His approach to governing is quite interesting. As I said earlier, he is an extremely bright, but stubborn man. He was very down to earth, and simple in his interactions with the people of Georgia. He was not affiliated with big business, and he often let his moral compass guide his decisions. This was refreshing to many. However, it often came at his own political expense. The best decision morally, is rarely the best decision politically. Unfortunately for Carter, when he made up his mind, it rarely changed, even if it would have benefited him.
After emerging from the shadows to become Governor of Georgia, Carter then set an even bigger goal for himself. He decided to run for president. Even his wife Rosalynn was shocked and dumbfounded at his decision. The Carter family had been a big reason why Jimmy was elected as Governor. He called upon them once again to aid his bid for the Democratic nomination. One of Carter’s most famous political ads showed people on the street asking “Jimmy who?” Most people had never heard of him before, and had little idea what he stood for. But there was one thing that helped Carter more than anything else… Watergate. Richard Nixon’s resignation had tainted Washington politicians, and nobody could accuse this small town Governor of being a Washington politician. Carter knew this was the case, and he milked it for all it was worth. He campaigned feverishly, and slowly but surely, worked his way up to becoming the Democratic nominee for President in 1976.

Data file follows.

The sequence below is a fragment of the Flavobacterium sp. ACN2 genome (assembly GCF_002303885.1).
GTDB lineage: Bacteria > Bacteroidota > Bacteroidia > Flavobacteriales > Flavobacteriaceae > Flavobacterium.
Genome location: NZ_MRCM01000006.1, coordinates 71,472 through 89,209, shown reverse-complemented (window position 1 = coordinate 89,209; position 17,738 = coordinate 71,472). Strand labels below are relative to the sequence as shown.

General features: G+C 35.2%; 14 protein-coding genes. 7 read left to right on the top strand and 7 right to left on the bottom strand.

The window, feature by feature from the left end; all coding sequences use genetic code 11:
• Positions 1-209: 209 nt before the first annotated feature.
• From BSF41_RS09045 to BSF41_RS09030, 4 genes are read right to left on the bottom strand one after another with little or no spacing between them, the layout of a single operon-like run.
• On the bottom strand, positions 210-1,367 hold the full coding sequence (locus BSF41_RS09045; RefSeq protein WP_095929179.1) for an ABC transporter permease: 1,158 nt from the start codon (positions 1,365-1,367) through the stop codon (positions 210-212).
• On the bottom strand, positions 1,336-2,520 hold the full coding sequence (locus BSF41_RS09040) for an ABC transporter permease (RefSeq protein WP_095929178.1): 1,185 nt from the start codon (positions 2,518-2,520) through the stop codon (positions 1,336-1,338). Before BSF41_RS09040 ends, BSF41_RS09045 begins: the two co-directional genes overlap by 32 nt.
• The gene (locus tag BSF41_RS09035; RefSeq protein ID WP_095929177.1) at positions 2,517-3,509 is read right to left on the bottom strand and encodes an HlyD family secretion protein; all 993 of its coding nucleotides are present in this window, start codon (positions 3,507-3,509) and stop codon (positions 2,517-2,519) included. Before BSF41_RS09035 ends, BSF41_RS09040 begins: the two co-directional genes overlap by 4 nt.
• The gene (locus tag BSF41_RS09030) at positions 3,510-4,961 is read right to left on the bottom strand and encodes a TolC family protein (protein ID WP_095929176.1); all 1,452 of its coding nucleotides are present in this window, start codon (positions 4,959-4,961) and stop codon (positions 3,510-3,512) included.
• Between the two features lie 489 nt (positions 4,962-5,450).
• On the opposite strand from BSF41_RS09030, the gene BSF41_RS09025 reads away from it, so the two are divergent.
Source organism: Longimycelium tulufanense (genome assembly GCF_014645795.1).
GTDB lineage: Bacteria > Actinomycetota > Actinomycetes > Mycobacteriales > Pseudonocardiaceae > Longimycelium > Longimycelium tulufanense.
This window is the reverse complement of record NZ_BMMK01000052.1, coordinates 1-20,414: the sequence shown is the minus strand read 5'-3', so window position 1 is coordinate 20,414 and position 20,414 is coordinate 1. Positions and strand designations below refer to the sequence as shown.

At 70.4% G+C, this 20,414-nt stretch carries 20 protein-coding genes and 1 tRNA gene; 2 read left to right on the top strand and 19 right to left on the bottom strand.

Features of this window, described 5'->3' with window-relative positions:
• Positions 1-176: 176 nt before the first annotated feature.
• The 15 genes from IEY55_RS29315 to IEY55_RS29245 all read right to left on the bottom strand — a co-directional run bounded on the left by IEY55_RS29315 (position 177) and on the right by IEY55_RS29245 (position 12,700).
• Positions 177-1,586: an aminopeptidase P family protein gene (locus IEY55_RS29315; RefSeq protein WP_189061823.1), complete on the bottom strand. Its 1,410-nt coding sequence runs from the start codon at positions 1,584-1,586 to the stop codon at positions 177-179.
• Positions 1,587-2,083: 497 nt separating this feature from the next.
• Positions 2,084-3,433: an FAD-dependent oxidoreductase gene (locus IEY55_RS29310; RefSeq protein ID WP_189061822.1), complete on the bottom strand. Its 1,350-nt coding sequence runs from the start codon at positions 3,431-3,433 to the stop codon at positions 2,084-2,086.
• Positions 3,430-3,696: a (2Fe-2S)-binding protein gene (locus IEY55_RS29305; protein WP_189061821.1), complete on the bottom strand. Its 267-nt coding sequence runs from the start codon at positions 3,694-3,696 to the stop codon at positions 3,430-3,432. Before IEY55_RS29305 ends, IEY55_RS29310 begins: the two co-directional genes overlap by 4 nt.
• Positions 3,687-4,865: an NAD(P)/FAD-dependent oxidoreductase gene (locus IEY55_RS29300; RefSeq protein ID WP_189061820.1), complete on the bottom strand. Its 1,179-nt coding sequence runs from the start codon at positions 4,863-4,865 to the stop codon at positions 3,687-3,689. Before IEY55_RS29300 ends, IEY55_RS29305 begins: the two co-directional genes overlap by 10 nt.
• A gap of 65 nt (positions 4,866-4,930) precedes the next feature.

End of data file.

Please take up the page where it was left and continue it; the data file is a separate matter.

The fact that Carter went from almost total anonymity to being the Democratic nominee for President in just over a year is astounding. Many individuals work for years to build up the credentials for such a run, yet Carter was skilled enough to do it in twelve months. I am not sure it is something that can be duplicated ever again.
Carter faced Republican President Gerald Ford in the election of 1976. At the beginning of the campaign, Carter had an enormous lead. He was still riding the Watergate wave of disapproval towards the Nixon (and now Ford) administrations. Carter did make a few mistakes, which nearly cost him the election. He gave an interview to Playboy magazine where he said he had committed “adultery in his heart.” The only thing that truly saved Carter was a gaffe made by President Ford in the debates, where Ford stated “there is no Soviet domination of Eastern Europe, and there never will be under a Ford administration.” Needless to say during the Cold War this was a huge blunder. Carter went on to win the 1976 election, with a convincing, but not overwhelming victory.